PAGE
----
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Showing posts from April, 2017

Worship Helps for Easter 3

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I have been a pastor for over 20 years. I have been coaching soccer far longer. Over the years, my players and their parents have been able to notice a few things about my coaching style. 1) I am constantly talking to the players throughout the game; 2) the parents can hear me talking (i.e. yelling) to players from the other side of the field; 3) I am always pacing the sideline during the game. I can’t sit down. Oh, I’ve tried. I’ve brought a chair to sit in. The players have even timed me. 42 seconds. That’s my record for sitting during a game. Whether it’s pounding the sideline of a close soccer game or pacing in the office with a stack of unpaid bills on the desk or lying awake at night when we should be sleeping, we act this way because the outcome of the game ... or work ... or life is in jeopardy. We can’t sit back and relax. We can’t take it easy. We have no confidence that we will triumph in the end. Examine the painting that sits behind the pulpit at Epiphany throughout the East…

The silence of Saturday

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We don’t like silence. Yet, the Saturday between Good Friday and Easter Sunday is filled with silence. Holy Week is busy and noisy for Jesus. On Palm Sunday, Jesus enters Jerusalem along a parade route, amid shouts of “Hosanna! Hosanna, in the highest!” On Monday, Jesus cleanses the temple courtyard of all the lowing cattle, bleating sheep, cooing pigeons, and yelling merchants. On Tuesday, Jesus does a lot of teaching in the temple courtyard. There are tens of thousands of pilgrims gathered in Jerusalem for the Passover. Jesus uses this opportunity to teach the masses about the coming Day of Judgment. Nothing is recorded in Scripture about the events of Wednesday. On Thursday, Jesus has a very active day. He and His disciples gather in the Upper Room to celebrate the Passover Meal. There, Jesus washes His disciples’ feet, institutes the Lord’s Supper, ad prays to His heavenly Father. Very late Thursday evening to very early Friday morning, the events move for Jesus. He is loudly arrested …

He sat on it!

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There have been some pretty popular “put-downs” in TV history. “Eat my shorts.” “What you talkin’ ‘bout, Willis?” “No soup for you.” “Kiss my grits.” And one that is definitely popular in the Milwaukee area, “Sit on it.” St. Matthew tells us, “There was a violent earthquake, for an angel of the Lord came down from heaven and, going to the tomb, rolled back the stone and sat on it” (Matthew 28:2) The angel sat on it! It seems like such an insignificant little detail in such a tremendous story. But with those words we see that all the strength and might of man in sealing the tomb and posting a guard and making it as secure as they knew how (Mt 27:65-66), was reduced to a chair. How right the psalmist was when against all the plotting and raging of man, he simply states: “He who sits in the heavens, shall laugh” (Psalm 2:4). On Easter, we can add, “He who laid in the tomb shall laugh! For Christ is risen! No stone could hold in the Lord of life. When the angel sat on the stone, Jesus told…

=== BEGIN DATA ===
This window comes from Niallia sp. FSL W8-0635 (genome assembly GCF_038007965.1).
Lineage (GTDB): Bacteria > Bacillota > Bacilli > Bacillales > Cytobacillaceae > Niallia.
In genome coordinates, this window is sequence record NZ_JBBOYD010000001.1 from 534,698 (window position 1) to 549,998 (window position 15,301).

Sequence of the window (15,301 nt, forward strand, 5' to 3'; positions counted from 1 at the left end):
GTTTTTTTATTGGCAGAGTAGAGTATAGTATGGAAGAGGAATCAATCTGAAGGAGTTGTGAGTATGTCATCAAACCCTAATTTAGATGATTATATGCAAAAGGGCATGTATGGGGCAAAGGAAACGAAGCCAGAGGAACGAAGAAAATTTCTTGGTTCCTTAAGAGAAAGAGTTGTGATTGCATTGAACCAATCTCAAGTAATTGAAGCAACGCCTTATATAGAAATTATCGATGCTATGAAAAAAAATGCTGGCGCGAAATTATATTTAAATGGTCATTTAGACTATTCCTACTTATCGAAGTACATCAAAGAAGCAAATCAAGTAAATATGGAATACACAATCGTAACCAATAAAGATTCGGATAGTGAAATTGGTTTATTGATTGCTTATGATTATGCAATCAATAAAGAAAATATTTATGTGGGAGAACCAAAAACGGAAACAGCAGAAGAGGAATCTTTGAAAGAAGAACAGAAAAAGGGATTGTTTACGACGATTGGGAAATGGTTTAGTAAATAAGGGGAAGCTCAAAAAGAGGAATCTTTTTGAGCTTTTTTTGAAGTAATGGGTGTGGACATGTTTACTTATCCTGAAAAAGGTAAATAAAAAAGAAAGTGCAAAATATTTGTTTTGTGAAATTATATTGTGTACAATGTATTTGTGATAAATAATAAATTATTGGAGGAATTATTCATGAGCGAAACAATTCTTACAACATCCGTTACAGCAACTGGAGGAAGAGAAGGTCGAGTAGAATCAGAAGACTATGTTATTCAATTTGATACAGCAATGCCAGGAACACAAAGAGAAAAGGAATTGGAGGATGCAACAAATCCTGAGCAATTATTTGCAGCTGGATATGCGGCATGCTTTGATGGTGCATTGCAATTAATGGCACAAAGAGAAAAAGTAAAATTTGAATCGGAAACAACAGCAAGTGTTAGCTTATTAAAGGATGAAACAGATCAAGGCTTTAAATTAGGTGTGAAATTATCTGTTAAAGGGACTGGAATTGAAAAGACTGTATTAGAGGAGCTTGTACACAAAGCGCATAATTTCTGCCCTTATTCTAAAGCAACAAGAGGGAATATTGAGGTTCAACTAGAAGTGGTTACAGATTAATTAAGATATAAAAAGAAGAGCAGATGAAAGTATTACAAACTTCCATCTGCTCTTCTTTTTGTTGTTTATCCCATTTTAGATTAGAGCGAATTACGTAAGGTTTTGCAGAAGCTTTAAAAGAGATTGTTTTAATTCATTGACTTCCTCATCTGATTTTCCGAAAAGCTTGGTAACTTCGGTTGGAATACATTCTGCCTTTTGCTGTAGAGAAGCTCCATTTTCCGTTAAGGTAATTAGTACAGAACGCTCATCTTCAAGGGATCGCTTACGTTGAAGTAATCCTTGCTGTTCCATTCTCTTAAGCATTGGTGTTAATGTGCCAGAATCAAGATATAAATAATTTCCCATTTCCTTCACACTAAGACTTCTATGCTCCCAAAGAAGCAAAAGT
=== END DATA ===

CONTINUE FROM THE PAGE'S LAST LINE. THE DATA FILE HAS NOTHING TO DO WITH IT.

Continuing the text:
Forsaken by God

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Psalm 22:1-2 My God, my God, why have you forsaken me? Why are you so farfrom saving me, so far from my cries of anguish? 2 My God, I cry out by day, but you do not answer, by night,but I find no rest. Jesus entered Jerusalem on Sunday morning riding a donkey amid shouts of “Hosanna in the highest!” He is staggering out of Jerusalem on Friday morning, too weak to carry His own cross, amid shouts of “Crucify Him!” On Sunday, Jesus had been hailed as the “the Son of David” (Matthew 21:9), the Son of Israel’s greatest king. On Friday, Jesus is mocked as a Jewish king with a sign above His cross that reads, “The King of the Jews” (Matthew 27:37). Jesus is led out to Golgotha where He is crucified along with a criminal on either side of Him. A Roman centurion and his band of soldiers stand guard over Him, but they did not need to bother. Jesus’ friends are not mounting a rescue mission. They are cowering behind locked doors. Jesus’ supporters are silent because they are afraid of being accus…

Worship Helps for Easter

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As we focus on Christ’s triumph over the grave, I can’t imagine a better work of art to write about this Easter than the triumphant image of “The Resurrection,” by Ron DiCianni. Ron began his work in commercial illustration. He quickly became recognized as one of the nation’s most talented illustrators. Ron’s client list was soon dominated by prominent companies like Eli Lilly and McDonald’s. He was chosen as the 1980 Official Olympic illustrator and is considered one of the most successful illustrators of his generation. Ron has also created the artwork for book covers for some of the most-renowned Christian authors of our time – Max Lucado, Frank Peretti, and others. His most famous work is called “Spiritual Warfare” (link) and has sold tens of millions of prints globally. Ron considers himself “a Christian cleverly disguised as an artist.” His self-stated mission is to “Reclaim the Arts for Christ.” He was commissioned by the Museum of Biblical Art in Dallas, TX (link) to create a mur…